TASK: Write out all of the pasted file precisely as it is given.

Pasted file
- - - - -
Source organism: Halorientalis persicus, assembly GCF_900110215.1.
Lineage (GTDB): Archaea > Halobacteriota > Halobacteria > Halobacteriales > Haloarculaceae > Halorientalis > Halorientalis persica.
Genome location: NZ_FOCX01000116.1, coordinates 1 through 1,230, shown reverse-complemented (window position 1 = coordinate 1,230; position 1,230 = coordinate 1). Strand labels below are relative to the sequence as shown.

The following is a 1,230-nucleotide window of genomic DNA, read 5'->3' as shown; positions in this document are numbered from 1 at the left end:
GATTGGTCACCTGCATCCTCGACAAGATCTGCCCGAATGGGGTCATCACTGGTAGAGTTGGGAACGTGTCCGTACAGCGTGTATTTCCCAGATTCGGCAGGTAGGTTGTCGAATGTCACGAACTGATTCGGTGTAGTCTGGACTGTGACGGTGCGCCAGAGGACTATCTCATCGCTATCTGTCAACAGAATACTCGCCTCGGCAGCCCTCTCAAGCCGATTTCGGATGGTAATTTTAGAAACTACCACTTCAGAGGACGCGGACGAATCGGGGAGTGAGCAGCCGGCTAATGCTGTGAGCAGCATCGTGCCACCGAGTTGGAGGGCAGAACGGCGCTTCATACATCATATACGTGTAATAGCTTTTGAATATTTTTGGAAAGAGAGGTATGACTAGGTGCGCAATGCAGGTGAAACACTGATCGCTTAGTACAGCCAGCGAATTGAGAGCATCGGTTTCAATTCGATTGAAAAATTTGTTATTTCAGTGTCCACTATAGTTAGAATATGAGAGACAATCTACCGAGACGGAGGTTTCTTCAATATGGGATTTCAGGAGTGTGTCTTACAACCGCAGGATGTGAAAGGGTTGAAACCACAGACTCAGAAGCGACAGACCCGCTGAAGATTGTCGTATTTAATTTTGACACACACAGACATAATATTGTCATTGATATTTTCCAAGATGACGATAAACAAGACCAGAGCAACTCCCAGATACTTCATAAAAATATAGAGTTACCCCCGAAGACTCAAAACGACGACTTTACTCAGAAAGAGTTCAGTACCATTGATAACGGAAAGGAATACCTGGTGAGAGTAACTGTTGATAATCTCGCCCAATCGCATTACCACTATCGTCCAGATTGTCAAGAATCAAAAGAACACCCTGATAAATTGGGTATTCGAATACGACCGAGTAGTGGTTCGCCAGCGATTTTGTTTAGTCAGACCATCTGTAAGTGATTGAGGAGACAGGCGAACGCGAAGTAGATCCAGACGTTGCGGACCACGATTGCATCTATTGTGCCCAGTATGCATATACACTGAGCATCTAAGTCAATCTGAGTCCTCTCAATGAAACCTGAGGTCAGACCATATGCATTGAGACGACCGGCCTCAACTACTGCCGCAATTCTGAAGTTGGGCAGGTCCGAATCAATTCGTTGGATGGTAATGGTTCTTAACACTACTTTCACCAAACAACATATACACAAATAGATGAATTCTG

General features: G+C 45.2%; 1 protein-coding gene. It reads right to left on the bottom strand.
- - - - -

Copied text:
Source organism: Halorientalis persicus, assembly GCF_900110215.1.
Lineage (GTDB): Archaea > Halobacteriota > Halobacteria > Halobacteriales > Haloarculaceae > Halorientalis > Halorientalis persica.
Genome location: NZ_FOCX01000116.1, coordinates 1 through 1,230, shown reverse-complemented (window position 1 = coordinate 1,230; position 1,230 = coordinate 1). Strand labels below are relative to the sequence as shown.

The following is a 1,230-nucleotide window of genomic DNA, read 5'->3' as shown; positions in this document are numbered from 1 at the left end:
GATTGGTCACCTGCATCCTCGACAAGATCTGCCCGAATGGGGTCATCACTGGTAGAGTTGGGAACGTGTCCGTACAGCGTGTATTTCCCAGATTCGGCAGGTAGGTTGTCGAATGTCACGAACTGATTCGGTGTAGTCTGGACTGTGACGGTGCGCCAGAGGACTATCTCATCGCTATCTGTCAACAGAATACTCGCCTCGGCAGCCCTCTCAAGCCGATTTCGGATGGTAATTTTAGAAACTACCACTTCAGAGGACGCGGACGAATCGGGGAGTGAGCAGCCGGCTAATGCTGTGAGCAGCATCGTGCCACCGAGTTGGAGGGCAGAACGGCGCTTCATACATCATATACGTGTAATAGCTTTTGAATATTTTTGGAAAGAGAGGTATGACTAGGTGCGCAATGCAGGTGAAACACTGATCGCTTAGTACAGCCAGCGAATTGAGAGCATCGGTTTCAATTCGATTGAAAAATTTGTTATTTCAGTGTCCACTATAGTTAGAATATGAGAGACAATCTACCGAGACGGAGGTTTCTTCAATATGGGATTTCAGGAGTGTGTCTTACAACCGCAGGATGTGAAAGGGTTGAAACCACAGACTCAGAAGCGACAGACCCGCTGAAGATTGTCGTATTTAATTTTGACACACACAGACATAATATTGTCATTGATATTTTCCAAGATGACGATAAACAAGACCAGAGCAACTCCCAGATACTTCATAAAAATATAGAGTTACCCCCGAAGACTCAAAACGACGACTTTACTCAGAAAGAGTTCAGTACCATTGATAACGGAAAGGAATACCTGGTGAGAGTAACTGTTGATAATCTCGCCCAATCGCATTACCACTATCGTCCAGATTGTCAAGAATCAAAAGAACACCCTGATAAATTGGGTATTCGAATACGACCGAGTAGTGGTTCGCCAGCGATTTTGTTTAGTCAGACCATCTGTAAGTGATTGAGGAGACAGGCGAACGCGAAGTAGATCCAGACGTTGCGGACCACGATTGCATCTATTGTGCCCAGTATGCATATACACTGAGCATCTAAGTCAATCTGAGTCCTCTCAATGAAACCTGAGGTCAGACCATATGCATTGAGACGACCGGCCTCAACTACTGCCGCAATTCTGAAGTTGGGCAGGTCCGAATCAATTCGTTGGATGGTAATGGTTCTTAACACTACTTTCACCAAACAACATATACACAAATAGATGAATTCTG

General features: G+C 45.2%; 1 protein-coding gene. It reads right to left on the bottom strand.